In times of distress, the diner chain is a personal safe harbor
EC: The Personal Waffle House Index
Credit: Photo by Flickr user Louise Gill

I'm dawdling over my hash browns (covered, peppered) because I'm afraid to go watch my mother die. She’s fading away in a nursing home bed just a few miles up the road and I know I need to slug down my coffee, pay the $6.90 check and point my squat, shaky rental car toward her. I know this, and yet when the waitress offers a warm up, I say yes, please. I pick at the small heap of jalapeño slices still lolling around in the last of the yolk smear and crunch into them one by one, grateful for the brief, euphoric rush each time. Now I’ll go. Now I’ll go. After this next one. After the next. It’s safe in this Waffle House and I do not want to leave.

The Federal Emergency Management Agency informally uses a color-coded metric called the Waffle House Index to assess the scope, impact, and scale of regional natural disasters. They’re not the only chain that’s factored in—FEMA looks at Lowe’s, Home Depot, and Walmart as well to see how well equipped they are to handle the aftermath of earthquakes, floods, hurricanes, tornadoes, and other non-manmade chaos—but Waffle House is the one that hits home. Former FEMA director Craig Fugate began using the test during his tenure as the head of Florida’s Department of Emergency Management, and it breaks down roughly like this: Waffle House open and serving a full menu—green; open but with a limited menu—yellow; completely closed—red.

Waffle House is prepared for crises of all manner, stocked and staffed to the point that there’s a persistent urban myth that the doors have no locks. A Waffle House can operate with a generator, or no power at all. A Waffle House is designed to be open to serve at 1 p.m. on a sunny summer day or 1 a.m. on a frostbitten Christmas. (I’ve been there for both.) As Fugate famously noted, "If you get there and the Waffle House is closed? That's really bad. That's where you go to work."

I’ve been at red for about 24 hours now. This didn’t register until my phone’s GPS flung me around the bend toward my crappy, hastily booked motel and thwack into the sunny-side-up glow of the Waffle House sign just a couple hundred feet from the lobby. I teetered back from the edge of a wail. At that point, it was almost midnight and this small mercy was the only one the universe had shown me since the texts started lighting up my phone at work. Near the end… Lungs filling up… You may want to… Subway. Cab. Plane. Car. Now what? I could go get a bite or—no. She’s sleeping peacefully, I was told. You try and sleep now. Waffle House will be there in the morning, I told myself. Finally, a thing that’s sure.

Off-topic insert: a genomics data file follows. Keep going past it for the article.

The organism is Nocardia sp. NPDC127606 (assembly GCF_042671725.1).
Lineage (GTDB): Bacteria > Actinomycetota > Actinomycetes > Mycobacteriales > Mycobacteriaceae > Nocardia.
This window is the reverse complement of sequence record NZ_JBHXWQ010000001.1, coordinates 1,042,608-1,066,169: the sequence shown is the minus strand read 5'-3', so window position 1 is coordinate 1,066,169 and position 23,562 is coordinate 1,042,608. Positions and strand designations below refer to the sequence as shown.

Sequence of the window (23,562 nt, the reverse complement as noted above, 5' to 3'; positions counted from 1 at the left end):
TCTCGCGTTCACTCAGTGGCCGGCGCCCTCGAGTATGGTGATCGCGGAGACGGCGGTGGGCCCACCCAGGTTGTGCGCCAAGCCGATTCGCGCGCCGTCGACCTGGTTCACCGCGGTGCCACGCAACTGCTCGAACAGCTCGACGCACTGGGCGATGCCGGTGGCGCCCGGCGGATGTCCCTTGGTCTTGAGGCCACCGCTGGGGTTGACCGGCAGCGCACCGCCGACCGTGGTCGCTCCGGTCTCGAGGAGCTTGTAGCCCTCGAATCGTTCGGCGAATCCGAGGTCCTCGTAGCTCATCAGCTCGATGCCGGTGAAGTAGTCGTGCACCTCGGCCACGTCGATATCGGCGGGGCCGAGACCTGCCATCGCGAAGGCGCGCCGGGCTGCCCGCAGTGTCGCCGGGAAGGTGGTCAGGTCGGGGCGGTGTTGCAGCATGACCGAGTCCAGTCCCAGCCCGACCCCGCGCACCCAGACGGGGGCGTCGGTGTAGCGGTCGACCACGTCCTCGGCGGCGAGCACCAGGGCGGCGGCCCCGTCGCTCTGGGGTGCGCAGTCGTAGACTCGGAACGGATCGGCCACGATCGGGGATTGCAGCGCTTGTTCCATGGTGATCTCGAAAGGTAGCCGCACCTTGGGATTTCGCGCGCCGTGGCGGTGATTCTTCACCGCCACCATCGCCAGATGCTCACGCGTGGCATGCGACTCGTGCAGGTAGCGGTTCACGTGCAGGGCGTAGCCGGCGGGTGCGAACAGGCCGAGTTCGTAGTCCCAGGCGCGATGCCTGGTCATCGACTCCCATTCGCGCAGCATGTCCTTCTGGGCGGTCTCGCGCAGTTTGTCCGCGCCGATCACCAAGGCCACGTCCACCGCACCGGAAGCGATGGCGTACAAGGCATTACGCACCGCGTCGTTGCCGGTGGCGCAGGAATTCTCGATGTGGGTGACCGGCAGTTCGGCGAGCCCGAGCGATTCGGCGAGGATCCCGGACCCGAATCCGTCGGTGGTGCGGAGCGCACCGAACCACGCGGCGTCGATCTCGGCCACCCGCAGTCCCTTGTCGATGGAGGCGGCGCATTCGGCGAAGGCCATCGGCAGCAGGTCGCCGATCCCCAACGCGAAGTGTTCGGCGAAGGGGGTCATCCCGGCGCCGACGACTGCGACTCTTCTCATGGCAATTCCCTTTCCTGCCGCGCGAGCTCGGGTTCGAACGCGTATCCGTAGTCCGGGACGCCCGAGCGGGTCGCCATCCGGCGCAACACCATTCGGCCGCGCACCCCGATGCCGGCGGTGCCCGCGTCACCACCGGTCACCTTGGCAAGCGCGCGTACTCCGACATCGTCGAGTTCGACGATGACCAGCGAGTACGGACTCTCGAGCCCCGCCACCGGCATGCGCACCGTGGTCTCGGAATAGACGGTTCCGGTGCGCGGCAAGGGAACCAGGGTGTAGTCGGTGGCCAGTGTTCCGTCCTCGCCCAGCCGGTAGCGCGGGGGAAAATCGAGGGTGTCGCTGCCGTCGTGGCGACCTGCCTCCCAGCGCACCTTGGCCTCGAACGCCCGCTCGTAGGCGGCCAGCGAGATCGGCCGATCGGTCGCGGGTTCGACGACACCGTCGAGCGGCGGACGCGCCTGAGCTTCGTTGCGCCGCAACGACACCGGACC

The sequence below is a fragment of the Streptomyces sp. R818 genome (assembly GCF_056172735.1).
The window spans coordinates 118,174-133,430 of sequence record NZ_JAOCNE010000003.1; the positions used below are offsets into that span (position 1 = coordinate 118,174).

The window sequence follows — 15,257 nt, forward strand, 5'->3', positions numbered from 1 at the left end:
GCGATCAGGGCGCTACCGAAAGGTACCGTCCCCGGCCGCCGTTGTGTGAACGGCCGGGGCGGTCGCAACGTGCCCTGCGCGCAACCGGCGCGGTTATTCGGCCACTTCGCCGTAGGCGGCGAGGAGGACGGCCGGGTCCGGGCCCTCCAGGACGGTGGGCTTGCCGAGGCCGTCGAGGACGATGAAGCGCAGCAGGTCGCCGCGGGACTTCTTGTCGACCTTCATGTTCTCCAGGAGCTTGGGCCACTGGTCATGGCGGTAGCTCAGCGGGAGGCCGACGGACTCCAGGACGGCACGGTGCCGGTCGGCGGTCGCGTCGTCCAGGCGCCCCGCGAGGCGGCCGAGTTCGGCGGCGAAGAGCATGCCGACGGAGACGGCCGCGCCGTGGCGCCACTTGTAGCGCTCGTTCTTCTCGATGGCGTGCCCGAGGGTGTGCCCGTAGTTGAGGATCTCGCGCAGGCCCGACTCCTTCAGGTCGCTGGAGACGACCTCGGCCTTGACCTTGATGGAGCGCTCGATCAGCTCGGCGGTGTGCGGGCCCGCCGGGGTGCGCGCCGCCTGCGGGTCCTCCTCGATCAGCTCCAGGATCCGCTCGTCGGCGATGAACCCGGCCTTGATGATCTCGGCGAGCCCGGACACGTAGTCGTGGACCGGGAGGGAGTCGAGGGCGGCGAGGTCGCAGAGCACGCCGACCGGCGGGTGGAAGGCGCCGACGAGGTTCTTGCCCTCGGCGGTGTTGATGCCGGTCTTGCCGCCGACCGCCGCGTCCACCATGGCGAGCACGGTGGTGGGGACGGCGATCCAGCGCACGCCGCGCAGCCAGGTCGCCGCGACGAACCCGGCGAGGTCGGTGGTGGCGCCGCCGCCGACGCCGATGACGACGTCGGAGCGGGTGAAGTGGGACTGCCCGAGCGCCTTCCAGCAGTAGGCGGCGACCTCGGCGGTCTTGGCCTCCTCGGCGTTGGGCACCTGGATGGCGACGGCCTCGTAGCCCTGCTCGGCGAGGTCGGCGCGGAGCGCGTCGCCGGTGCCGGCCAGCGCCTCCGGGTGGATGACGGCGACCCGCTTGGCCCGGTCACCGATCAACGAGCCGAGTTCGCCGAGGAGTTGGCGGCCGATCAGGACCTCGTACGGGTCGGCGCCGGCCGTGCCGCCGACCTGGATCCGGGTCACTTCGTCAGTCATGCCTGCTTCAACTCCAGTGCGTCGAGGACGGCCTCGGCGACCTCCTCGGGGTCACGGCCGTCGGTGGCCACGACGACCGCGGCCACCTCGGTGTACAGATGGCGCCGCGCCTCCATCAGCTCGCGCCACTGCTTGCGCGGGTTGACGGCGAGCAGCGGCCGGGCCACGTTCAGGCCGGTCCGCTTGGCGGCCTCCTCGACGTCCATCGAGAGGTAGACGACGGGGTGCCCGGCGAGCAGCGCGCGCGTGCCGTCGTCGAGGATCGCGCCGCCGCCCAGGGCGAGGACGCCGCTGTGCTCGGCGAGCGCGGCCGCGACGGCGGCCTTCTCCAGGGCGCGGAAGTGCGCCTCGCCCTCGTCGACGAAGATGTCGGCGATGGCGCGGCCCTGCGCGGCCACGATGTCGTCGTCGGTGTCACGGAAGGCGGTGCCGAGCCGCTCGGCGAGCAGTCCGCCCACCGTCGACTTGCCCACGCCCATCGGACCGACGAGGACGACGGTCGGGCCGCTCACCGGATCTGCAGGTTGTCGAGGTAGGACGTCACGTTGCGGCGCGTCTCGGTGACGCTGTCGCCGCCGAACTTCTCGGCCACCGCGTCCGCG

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Credit: Photo by flickr user kufismackrpk

I couldn’t rest, but I tried, waking in a start with my heart pounding, and scrabbling for my phone to see if there was anything new. Nothing. More nothing. That’s good, right? Each time I pried back the edge of the brown-out curtain, my North Star blazed across the parking lot, and I put it at my back to guide me back to bed. When I finally decided I’d had enough—or at least that I’d gotten all I was going to—I threw on a sweater and walked toward the light.

Goooood morning! The whole kitchen greets patrons as a chorus as they walk into the Mauldin, South Carolina Waffle House. I assumed a regular had shuffled in quietly behind me, but it happened for the next patron and the next—a possibly corporate-mandated bit of civility and warmth, but I’ll take it where I can get it. I wedged into a counter seat between one man in a nylon doo-rag and another in khaki Dockers and placed my order without thinking about it too much. Coffee, two eggs sunny side up, white toast, hash browns. It’s just a new verse in the kitchen’s music—maybe just a couple of bars—but it’s mine, and I’m grateful to be part of the song for the moment, let it carry me along. I know what’s coming next, but not when, so I’m giving myself this luxury. I’m scattered, I’m smothered, but Waffle House has me covered.

I drain my coffee, push back my plate, pay my check, yelp a "thanks!" back toward Toot the waitress, and walk out to the parking lot. I’m full and I have to let that stand in for OK for now. Waffle House will still be there when it’s all over.